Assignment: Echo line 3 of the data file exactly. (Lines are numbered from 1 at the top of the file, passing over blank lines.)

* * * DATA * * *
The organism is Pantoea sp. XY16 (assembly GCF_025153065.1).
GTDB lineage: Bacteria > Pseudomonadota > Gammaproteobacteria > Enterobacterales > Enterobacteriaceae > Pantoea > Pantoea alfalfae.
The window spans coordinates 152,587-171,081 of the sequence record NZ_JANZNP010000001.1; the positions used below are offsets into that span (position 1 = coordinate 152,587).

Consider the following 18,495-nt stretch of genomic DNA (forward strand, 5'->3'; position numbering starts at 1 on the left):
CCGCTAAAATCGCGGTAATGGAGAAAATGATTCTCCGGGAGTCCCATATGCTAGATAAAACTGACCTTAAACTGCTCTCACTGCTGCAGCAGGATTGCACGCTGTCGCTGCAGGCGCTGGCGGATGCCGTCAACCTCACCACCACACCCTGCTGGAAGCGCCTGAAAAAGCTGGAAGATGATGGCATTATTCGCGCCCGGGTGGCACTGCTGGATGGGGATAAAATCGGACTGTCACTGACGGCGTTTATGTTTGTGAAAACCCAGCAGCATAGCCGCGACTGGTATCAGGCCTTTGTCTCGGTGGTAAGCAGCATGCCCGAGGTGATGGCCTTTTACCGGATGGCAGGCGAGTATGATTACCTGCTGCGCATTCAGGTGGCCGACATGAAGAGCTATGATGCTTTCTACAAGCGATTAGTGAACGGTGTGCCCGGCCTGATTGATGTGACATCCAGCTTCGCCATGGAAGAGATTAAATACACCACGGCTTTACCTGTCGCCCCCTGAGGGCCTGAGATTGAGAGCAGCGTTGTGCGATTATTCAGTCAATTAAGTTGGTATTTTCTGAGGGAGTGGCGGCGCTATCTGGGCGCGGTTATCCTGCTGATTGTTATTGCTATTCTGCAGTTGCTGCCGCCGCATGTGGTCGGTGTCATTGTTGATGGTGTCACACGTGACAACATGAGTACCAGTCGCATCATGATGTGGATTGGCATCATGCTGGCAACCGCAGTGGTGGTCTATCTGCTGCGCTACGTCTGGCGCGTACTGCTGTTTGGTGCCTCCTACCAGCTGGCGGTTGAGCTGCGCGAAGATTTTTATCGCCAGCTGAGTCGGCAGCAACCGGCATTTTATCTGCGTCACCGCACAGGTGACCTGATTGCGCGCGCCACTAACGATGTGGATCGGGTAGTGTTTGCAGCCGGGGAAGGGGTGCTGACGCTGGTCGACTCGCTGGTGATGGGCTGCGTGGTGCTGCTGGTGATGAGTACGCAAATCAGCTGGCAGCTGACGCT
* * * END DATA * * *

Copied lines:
The window spans coordinates 152,587-171,081 of the sequence record NZ_JANZNP010000001.1; the positions used below are offsets into that span (position 1 = coordinate 152,587).